Using owl pellets to clarify habitat associations and distribution of a cryptic shrew

Biedma, L. , Román, J. , Godoy, J.A. and Calzada, J. (2019), Using owl pellets to infer habitat associations and clarify the regional distribution of a cryptic shrew. Journal of Zoology, vol. 308, pp. 139-148. https://doi.org/10.1111/jzo.12660

 

It is obvious that a species cannot be conserved if its distribution is unknown. An accurate delimitation of the distribution of a species is also key to understanding the ecological factors that determine its survival. Unfortunately, the geographical distributions of the majority of species remain poorly understood or contain many information gaps, a problem that has been called the Wallacean shortfall.

Getting accurate knowledge of their distribution is specially challenging for rare and cryptic species, which is unfortunate because rare species are prone to extinction, and the number of species becoming rare is increasing. The low abundances and/or small distribution ranges that characterize rare species demand huge sampling efforts by expert field scientists, and the possibility of obtaining false negatives (not detecting the species when it is present) is always a big concern. These difficulties are even greater when such species are sympatric with morphologically similar species which can lead to identification errors.

Figure 3
Lesser white-toothed shrew, Crocidura suaveolens, from the Guadalquivir marshes (Doñana National Park), Gulf of Cádiz, southwestern Iberia. Photo by Jacinto Román.

In this paper we show how the analysis of owl pellets, a common non-invasive method for studying small mammals, can overcome many of the difficulties associated with the detection of rare and morphologically similar species. For instance, owl pellets allow the detection of more species than other standard methods of sampling small mammals. Moreover, owl pellets can often be collected with relatively low effort, which is especially important when the sampling is carried out over large geographical areas. Furthermore, most survey methods are incapable of reliably distinguishing morphologically similar species. By contrast, owl pellet analysis allows the identification of morphologically similar species based on the distinctive osteological characteristics of the species. Owl pellet analysis is also more cost-effective a technique than other small mammal survey methods wherever owl roosts are abundant and well distributed in the target area.

Figure 1
Complete skull (with lower mandibles) of a Crocidura suaveolens specimen found in a barn owl pellet. Photos by Javier Calzada.

In this study, we used barn owl (Tyto alba) pellets to study potential habitat associations of the lesser white-toothed shrew (Crocidura suaveolens) in the Gulf of Cádiz, southwestern Iberia, and to clarify the distribution of the species in this region. In the Gulf of Cádiz, C. suaveolens is a rare species that lives in sympatry with its congener, the greater white-toothed shrew (Crocidura russula), a much more abundant and extremely similar species. Before carrying out this study, the distribution of C. suaveolens in the Gulf of Cádiz had never been adequately clarified and was a controversial issue due to doubtful records of the species throughout the region.

The results obtained were striking and unexpected. Through several indirect lines of evidence we inferred a possible association of C. suaveolens with tidal marsh habitat. This was a very surprising finding since C. suaveolens is a habitat generalist throughout its global distribution range. In addition, although there are eleven tidal marshes in the Gulf of Cádiz, C. suaveolens presented a highly restricted distribution, occurring only in four of them.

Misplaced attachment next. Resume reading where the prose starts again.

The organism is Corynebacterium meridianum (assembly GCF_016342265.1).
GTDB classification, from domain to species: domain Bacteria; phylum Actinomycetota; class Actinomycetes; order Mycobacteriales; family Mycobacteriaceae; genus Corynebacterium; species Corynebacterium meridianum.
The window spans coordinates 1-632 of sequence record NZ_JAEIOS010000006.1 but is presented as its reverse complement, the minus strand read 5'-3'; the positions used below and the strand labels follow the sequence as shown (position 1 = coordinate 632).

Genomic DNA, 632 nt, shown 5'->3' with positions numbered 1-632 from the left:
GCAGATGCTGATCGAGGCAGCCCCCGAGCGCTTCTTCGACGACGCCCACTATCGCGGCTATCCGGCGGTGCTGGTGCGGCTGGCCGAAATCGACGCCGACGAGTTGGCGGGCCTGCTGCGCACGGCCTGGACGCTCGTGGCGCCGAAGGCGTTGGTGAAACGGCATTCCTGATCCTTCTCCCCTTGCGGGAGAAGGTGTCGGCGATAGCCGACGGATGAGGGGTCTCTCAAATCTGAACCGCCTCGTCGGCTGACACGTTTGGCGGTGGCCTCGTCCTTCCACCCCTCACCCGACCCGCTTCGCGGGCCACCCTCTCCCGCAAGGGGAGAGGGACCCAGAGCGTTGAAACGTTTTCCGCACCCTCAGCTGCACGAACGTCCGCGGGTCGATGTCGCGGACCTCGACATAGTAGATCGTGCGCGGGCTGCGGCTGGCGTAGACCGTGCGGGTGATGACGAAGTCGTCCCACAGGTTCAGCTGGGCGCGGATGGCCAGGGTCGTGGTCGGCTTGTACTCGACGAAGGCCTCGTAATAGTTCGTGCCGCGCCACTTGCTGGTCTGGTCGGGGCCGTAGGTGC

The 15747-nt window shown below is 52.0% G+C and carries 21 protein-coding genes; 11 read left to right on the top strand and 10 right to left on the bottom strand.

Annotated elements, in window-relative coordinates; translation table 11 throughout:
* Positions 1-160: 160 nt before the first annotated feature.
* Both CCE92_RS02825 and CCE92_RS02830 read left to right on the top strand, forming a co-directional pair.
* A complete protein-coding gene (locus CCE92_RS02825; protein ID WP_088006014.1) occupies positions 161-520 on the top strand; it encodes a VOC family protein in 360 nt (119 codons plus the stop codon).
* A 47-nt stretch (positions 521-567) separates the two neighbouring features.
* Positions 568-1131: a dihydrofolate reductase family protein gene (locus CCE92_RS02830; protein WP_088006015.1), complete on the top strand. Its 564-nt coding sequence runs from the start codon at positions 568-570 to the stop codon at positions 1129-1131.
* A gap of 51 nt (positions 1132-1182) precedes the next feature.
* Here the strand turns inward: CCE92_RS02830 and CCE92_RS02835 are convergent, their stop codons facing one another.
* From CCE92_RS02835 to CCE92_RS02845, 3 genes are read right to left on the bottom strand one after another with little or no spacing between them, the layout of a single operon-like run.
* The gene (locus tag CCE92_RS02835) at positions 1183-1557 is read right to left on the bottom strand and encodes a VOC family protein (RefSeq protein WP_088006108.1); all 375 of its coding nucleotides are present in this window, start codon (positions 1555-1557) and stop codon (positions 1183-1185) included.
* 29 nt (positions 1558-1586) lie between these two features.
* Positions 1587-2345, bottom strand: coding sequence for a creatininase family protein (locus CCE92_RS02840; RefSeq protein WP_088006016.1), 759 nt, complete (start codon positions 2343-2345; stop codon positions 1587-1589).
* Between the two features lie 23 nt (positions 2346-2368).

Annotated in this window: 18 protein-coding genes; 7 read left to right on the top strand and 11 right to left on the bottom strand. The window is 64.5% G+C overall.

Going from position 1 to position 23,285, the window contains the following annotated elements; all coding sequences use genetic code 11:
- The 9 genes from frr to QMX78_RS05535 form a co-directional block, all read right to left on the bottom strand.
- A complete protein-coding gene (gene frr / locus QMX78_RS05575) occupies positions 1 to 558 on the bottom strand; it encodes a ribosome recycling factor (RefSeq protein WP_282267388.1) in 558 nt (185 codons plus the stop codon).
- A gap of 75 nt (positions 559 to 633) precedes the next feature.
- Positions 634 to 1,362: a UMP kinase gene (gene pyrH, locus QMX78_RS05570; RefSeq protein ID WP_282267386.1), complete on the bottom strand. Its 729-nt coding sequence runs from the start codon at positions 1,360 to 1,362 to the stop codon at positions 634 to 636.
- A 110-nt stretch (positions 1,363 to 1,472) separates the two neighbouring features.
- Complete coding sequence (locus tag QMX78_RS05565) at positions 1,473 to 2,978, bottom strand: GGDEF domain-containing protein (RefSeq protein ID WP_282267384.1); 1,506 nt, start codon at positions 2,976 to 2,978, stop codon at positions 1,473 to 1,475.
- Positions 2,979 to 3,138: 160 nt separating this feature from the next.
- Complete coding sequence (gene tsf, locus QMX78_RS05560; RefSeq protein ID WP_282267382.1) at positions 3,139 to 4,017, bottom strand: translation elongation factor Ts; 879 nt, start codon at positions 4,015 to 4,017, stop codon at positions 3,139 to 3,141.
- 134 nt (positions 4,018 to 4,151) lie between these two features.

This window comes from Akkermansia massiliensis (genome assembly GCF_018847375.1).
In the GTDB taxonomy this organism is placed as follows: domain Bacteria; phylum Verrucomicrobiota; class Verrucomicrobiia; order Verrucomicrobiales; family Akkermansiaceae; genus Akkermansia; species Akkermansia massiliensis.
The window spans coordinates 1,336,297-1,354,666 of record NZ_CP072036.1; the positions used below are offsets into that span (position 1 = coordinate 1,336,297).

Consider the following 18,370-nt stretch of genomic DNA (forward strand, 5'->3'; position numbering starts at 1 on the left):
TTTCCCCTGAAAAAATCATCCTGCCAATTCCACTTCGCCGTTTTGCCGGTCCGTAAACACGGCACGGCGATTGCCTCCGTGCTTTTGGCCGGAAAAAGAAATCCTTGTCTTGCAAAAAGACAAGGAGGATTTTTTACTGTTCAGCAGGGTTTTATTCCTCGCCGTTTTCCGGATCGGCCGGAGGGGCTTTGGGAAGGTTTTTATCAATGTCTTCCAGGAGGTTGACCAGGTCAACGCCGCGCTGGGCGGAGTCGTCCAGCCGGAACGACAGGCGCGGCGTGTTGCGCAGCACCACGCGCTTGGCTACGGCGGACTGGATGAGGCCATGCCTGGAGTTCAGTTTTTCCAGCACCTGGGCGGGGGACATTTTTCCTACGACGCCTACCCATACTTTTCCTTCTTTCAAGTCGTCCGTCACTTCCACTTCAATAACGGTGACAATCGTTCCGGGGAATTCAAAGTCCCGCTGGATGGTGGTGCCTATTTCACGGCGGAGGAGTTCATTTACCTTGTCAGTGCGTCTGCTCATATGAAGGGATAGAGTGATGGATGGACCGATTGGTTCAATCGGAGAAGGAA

Figure 2
Individuals of C. russula (left) and C. suaveolens (right) from the Guadiana marshes, Gulf of Cádiz, southwestern Iberia. Photo by Jacinto Román.

Based on these results, two questions arose: why is C. suaveolens associated with tidal marshes in the Gulf of Cádiz? And why is C. suaveolens only present in some tidal marshes of the region and not all of them? The causes of the limited distribution of C. suaveolens in the Gulf of Cádiz remain poorly understood to date, but our results were consistent with the hypothesis that C. suaveolens was displaced from tidal marshes through competitive exclusion by C. russula. However, this hypothesis of competitive displacement was not sufficient to explain the absence of C. suaveolens in many of the tidal marshes of the region. Our hypothesis needed to be completed.

So, we argue that the geomorphological history of the tidal marshes of the Gulf of Cádiz may also explain the current regional distribution of C. suaveolens and the phylogeographical patterns recently described in the region. Basically, C. suaveolens occupied the tidal marshes that existed at the time of the arrival of C. russula to the Iberian Peninsula from Africa, and has been unable to colonize more recent marshes, probably because of the unhospitable landscape already colonized by C. russula that separates them. Finally, some conservation implications for C. suaveolens are exposed. In this regard, our study constitutes an important first step for the conservation of C. suaveolens in the Gulf of Cádiz by filling the knowledge gap on its current distribution.

This study demonstrates the usefulness of a simple and effective tool to assess the distribution of cryptic small mammals, where new populations could remain undetected due to their rarity and morphological similarity with other species. In this context, owls proved to be really inexpensive, dedicated and efficient field technicians for sampling small mammals.

Luis Biedma

 

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